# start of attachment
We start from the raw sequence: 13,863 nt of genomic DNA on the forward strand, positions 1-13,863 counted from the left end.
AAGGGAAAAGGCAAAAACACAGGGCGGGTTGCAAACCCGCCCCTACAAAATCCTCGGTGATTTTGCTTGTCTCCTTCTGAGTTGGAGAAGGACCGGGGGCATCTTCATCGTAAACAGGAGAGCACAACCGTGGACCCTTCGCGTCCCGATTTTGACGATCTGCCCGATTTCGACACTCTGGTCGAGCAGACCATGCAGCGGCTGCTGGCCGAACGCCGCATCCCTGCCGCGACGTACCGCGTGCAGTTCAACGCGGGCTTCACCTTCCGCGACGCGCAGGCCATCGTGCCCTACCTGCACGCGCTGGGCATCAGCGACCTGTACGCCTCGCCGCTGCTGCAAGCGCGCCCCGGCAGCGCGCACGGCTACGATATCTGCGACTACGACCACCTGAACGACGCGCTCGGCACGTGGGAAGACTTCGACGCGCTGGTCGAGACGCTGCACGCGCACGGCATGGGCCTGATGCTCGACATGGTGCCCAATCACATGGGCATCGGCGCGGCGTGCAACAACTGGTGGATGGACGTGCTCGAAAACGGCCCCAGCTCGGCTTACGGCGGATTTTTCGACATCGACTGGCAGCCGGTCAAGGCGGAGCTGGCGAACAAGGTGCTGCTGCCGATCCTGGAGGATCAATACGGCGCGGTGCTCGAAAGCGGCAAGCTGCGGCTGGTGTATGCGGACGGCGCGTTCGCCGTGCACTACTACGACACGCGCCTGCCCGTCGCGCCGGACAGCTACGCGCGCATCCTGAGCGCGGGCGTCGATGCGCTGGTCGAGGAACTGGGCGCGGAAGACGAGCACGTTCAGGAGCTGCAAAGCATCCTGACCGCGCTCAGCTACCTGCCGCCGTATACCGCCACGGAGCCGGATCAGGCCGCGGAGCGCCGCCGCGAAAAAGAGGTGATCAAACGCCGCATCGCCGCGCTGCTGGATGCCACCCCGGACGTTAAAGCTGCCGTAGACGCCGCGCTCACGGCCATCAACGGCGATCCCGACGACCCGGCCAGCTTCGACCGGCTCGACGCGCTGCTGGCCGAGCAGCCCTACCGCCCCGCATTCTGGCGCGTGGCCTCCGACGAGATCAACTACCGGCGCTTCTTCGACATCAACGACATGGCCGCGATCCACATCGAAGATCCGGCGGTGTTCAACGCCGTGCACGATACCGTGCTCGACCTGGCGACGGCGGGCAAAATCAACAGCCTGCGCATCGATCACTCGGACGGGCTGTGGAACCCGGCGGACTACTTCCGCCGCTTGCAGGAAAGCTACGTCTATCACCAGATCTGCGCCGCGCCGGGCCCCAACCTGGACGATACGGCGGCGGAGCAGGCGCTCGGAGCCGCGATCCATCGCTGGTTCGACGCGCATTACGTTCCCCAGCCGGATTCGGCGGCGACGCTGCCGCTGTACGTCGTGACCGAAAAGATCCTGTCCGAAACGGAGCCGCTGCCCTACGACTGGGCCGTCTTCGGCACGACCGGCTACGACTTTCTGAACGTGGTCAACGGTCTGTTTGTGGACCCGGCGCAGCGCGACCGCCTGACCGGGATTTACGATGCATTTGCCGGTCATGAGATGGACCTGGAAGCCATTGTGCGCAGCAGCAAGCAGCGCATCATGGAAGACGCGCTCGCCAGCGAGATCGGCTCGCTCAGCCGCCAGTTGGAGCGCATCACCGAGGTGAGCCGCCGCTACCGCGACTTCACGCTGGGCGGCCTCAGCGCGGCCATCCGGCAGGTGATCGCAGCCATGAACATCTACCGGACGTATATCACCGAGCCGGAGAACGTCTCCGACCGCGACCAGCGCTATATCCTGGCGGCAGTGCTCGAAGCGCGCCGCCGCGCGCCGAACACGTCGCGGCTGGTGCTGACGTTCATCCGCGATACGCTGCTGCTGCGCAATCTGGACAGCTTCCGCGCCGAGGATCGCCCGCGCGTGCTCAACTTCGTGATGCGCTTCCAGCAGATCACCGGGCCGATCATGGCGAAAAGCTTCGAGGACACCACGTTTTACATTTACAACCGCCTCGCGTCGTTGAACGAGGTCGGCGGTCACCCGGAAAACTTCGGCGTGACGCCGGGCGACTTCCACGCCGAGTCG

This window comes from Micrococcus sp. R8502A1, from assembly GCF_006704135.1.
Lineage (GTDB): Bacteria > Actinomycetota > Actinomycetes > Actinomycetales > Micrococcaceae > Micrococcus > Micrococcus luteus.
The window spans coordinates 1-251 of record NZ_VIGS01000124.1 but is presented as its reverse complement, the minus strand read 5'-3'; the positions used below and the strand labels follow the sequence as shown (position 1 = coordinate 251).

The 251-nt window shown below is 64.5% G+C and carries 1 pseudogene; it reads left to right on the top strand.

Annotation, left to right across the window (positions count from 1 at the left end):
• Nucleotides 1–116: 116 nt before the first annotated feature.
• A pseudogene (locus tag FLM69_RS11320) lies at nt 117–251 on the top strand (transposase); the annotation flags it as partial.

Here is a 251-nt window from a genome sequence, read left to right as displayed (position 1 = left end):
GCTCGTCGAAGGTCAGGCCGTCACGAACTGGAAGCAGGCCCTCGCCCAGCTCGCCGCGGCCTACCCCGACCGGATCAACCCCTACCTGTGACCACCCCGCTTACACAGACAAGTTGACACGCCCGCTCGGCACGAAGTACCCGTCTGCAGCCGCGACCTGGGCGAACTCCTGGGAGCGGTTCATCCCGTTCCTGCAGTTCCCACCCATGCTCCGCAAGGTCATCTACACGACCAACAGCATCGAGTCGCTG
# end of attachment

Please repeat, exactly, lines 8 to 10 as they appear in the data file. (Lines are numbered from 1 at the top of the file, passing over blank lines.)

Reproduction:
• Nucleotides 1–116: 116 nt before the first annotated feature.
• A pseudogene (locus tag FLM69_RS11320) lies at nt 117–251 on the top strand (transposase); the annotation flags it as partial.

Here is a 251-nt window from a genome sequence, read left to right as displayed (position 1 = left end):